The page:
w = change

x = start

In octal notation the level of access to files is determined by the numbers from 0 to 7, where 0 indicates no access, and 7 means full access to modify, read and execute:

4 = read

2 = change

1 = start

  1. Use the keys to connect via SSH

To connect to the host via SSH is usually used password authentication. We recommend a more secure way – input  a pair of cryptographic keys. In this case, the private key is used instead of a password, which will seriously complicate the selection by brute-force.

For example, let’s create a key pair. Actions should be performed on the local computer, not on a remote server. In the process of key generation you can specify a password to access them. If you leave this field blank, you will not be able to use the generated keys to store them in keychain-manager of the computer.

If you have already created the RSA keys before, then skip command generation. To check the existing keys for a start:

ls ~/.ssh/id_rsa*

To generate new keys:

ssh-keygen –b 4096

Download of the public key to the server

Replace administrator with the name of the key owner, and 1.1.1.1 with the ip-address of your server. From the local computer, type:

ssh-copy-id administrator@1.1.1.1

To test the connection, disconnect and re-connect to server — login must occur with the created keys.

Setting up SSH

You can disable connect via SSH as root-user, and to obtain administrator rights to use sudo at the beginning of the command. On the server in the file /etc/ssh/sshd_config you need to find the parameter PermitRootLogin and set the value to no.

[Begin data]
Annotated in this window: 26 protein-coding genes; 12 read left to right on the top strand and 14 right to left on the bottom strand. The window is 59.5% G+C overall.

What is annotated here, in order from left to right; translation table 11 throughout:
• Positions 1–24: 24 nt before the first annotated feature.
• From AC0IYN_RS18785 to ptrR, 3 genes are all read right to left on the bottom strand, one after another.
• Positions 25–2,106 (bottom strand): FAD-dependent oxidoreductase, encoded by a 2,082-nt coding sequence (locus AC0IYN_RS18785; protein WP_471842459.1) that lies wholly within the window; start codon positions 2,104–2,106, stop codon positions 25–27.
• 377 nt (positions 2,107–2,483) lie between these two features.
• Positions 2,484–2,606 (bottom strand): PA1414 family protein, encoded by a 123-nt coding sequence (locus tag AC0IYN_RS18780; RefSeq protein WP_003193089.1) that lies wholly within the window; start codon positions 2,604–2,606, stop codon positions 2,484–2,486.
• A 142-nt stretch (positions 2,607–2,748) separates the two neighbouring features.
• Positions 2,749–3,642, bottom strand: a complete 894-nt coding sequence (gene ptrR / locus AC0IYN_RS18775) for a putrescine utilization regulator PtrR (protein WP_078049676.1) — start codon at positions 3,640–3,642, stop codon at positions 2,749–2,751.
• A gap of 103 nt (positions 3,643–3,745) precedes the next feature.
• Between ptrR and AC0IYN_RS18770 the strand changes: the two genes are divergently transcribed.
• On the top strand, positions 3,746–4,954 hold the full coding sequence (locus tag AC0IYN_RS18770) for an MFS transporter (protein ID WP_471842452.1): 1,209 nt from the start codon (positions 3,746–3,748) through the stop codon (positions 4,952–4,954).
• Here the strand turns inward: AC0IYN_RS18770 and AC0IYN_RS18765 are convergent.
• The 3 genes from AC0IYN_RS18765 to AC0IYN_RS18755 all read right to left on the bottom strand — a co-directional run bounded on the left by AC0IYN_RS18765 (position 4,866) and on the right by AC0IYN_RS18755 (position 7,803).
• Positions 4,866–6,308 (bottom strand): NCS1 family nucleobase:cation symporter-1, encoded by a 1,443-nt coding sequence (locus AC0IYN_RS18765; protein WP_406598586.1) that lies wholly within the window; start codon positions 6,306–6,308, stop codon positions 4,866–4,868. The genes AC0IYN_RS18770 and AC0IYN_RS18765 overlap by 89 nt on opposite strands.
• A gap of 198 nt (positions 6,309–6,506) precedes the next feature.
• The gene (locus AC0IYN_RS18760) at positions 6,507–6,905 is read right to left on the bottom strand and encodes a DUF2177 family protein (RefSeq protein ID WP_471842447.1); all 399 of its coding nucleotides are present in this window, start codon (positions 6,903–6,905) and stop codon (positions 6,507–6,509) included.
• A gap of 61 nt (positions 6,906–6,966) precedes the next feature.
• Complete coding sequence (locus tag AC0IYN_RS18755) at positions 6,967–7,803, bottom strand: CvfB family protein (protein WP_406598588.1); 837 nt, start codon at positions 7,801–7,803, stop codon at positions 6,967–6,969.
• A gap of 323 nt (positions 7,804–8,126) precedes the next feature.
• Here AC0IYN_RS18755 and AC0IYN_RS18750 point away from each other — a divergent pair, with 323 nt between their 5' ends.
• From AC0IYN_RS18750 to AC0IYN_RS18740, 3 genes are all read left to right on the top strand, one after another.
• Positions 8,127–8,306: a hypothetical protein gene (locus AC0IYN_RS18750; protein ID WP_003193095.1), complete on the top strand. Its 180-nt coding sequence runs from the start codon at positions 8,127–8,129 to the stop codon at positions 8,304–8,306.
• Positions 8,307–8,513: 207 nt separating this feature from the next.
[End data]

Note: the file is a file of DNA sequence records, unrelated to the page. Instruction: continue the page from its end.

You can also deny SSH connection by entering the password so that all users use keys. In the file /etc/ssh/sshd_config, set for parameter PasswordAuthentification value no. If this line doesn’t exist or it is commented out, respectively, add or uncomment it.

In Debian or Ubuntu you can enter:

nano /etc/ssh/sshd_config

... PasswordAuthentication no

The connection can also additionally secure with two-factor authentication.

  1. Install firewalls

Recently was discovered a new vulnerability, allowing to carry out DDoS attacks on servers running Linux. A bug in the core system came with version 3.6 at the end of 2012. The vulnerability allows the hackers to embed viruses into boot files, web page and open up the Tor-connection, with no need for hacking a lot of effort to make — work the IP-spoofing method.

Maximum damage for encrypted HTTPS connection or SSH – termination of the connection, but in the unsecured traffic, the attacker can put new content, including malware. To protect against such attacks is suitable firewall.

Block access using Firewall

Firewall is one of the most important tools for blocking unwanted incoming traffic. We recommend you to skip only really need the traffic and fully deny all the rest.

To filter packages in most Linux distributions there is iptables controller. Usually it is used by advanced users, and to simplify configuration, you can use utilities UFW on Debian/Ubuntu or FirewallD in Fedora.